Multi-comparisons of rape and rape myth endorsement through analysis of existing modified rape myth items

Granger, K 2008, Multi-comparisons of rape and rape myth endorsement through analysis of existing modified rape myth items, Professional Doctorate, Health Sciences, RMIT University.


Document type: Thesis
Collection: Theses

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Title Multi-comparisons of rape and rape myth endorsement through analysis of existing modified rape myth items
Author(s) Granger, K
Year 2008
Abstract Traditionally, rape has been viewed as a crime perpetrated by men against women. However, it is now recognised that males can also be victims of rape. The current research had several interrelated aims to; (i) provide a profile of both male and female rape victims, (ii) compare the characteristics of rape perpetrated against male and female victims, (iii) estimate the incidence of male and female rape within the general community, (iv) describe the reporting practices of rape victims, and (v) determine the relationship between rape and depression, suicide ideation, and suicide attempts. The community's level of rape myth endorsement was also explored. Rape myths were defined as attitudes and beliefs about rape, rape victims, and rapists that are generally false but are widely and persistently held, and serve to deny and justify sexual aggression against women and men. The present study compared rape myth endorsement levels concerning both male and female victims. However, it was first necessary to construct a rape myth questionnaire, the Rape Attitudinal Scale (RAQ), which minimised the methodological limitations of pre-existing scales. The current research utilised online methodology and, in total, 560 individuals participated in the research. It was found that almost two out of every five participants had been a victim of rape during their lifetime, with males accounting for 8.60% of the raped sample. Rape victims emanated from a variety of demographic backgrounds and the gender differences between the characteristics of the rape were discussed. Approximately one in seven rape victims stated that they had reported the rape to police, with half of those rape victims regretting informing the police of their experience. Almost twice as many female rape victims than male rape victims failed to report their rape to anyone. It was also found that victims of rape are more likely to report rape to authorities when the rape fits the "real rape" stereotype. It was evident that the trauma of rape and its overall negative sequelae can persist long after the rape has occurred. It was found that rape victims were significantly more likely than non-victims to be classified as depressed, experience suicidal thoughts and had attempted suicide. It was concluded that the RAQ was a reliable and valid measure of individual's rape myth endorsement levels. The underlying nature of rape myths did not differ between male and female victims of rape, although certain rape myths seem to be more applicable to each gender. The majority of the current sample did not endorse rape myths, however participants from particular demographic backgrounds were more likely than others to endorse rape myths. A small, yet alarming, proportion of the current sample reported that they would be likely to rape someone if they could get away with it. Implications of the current findings were discussed in terms of future rape education campaigns that could increase public awareness, increase reporting rates and hopefully reduce the incidence of rape within our society.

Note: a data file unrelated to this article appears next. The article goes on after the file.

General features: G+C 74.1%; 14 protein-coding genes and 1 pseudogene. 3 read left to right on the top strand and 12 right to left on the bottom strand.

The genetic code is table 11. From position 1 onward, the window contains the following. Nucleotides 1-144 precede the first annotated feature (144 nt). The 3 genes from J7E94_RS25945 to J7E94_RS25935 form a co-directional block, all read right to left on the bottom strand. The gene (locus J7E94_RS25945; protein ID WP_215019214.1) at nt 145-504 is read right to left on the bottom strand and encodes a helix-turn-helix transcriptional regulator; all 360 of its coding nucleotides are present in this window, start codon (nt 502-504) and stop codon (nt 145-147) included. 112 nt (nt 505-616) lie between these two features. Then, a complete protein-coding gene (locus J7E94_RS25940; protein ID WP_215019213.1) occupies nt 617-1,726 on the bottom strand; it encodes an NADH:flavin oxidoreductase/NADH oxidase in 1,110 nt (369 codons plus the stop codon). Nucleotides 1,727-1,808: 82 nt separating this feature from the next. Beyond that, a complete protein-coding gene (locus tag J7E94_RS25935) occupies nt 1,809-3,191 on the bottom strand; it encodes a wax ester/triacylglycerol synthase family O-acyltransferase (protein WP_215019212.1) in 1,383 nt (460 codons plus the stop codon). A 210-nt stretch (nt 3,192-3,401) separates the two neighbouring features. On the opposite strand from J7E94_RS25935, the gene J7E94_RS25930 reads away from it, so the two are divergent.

Degree Professional Doctorate
Institution RMIT University
School, Department or Centre Health Sciences
Keyword(s) Rape -- Australia -- Public opinion
Rape -- Australia-- Psychological aspects
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Created: Mon, 24 Jan 2011, 15:29:56 EST
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